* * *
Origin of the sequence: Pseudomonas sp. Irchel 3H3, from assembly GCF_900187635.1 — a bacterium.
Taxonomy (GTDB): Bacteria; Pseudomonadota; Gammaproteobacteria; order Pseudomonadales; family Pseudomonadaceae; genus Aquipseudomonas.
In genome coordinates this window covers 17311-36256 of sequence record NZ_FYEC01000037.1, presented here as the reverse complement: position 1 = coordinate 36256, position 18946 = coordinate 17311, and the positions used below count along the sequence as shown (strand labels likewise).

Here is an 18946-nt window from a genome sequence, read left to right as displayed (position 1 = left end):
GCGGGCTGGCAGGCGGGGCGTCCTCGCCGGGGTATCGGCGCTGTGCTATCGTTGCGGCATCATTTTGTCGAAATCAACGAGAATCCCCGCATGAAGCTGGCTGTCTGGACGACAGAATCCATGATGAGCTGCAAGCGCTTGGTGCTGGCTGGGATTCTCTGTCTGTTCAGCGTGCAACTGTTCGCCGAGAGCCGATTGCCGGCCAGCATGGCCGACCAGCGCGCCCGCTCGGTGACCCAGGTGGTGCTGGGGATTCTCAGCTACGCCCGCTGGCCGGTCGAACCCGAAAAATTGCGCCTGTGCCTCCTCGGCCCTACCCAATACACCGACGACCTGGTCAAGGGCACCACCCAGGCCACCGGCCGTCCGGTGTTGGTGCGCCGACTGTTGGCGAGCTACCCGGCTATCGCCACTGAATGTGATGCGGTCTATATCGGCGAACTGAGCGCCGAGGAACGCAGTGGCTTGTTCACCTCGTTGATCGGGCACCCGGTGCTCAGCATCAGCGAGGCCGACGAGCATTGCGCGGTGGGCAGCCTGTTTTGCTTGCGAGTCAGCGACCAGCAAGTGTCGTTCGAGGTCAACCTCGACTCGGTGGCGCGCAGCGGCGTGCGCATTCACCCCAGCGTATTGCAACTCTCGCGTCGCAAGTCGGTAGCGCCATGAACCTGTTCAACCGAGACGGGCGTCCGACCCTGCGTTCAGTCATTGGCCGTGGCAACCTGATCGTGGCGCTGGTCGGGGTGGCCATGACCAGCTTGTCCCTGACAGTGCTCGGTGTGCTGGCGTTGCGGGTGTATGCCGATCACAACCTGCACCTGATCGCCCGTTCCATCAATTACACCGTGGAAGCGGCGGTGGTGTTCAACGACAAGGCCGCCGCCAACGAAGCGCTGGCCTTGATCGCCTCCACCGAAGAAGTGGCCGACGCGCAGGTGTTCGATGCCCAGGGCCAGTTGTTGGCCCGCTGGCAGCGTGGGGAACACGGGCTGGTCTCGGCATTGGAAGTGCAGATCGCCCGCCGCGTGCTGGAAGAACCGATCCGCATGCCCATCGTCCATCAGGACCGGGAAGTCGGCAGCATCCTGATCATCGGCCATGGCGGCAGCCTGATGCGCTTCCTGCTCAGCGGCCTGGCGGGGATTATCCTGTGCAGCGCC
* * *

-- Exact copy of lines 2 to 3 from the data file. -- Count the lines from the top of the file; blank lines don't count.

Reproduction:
Taxonomy (GTDB): Bacteria; Pseudomonadota; Gammaproteobacteria; order Pseudomonadales; family Pseudomonadaceae; genus Aquipseudomonas.
In genome coordinates this window covers 17311-36256 of sequence record NZ_FYEC01000037.1, presented here as the reverse complement: position 1 = coordinate 36256, position 18946 = coordinate 17311, and the positions used below count along the sequence as shown (strand labels likewise).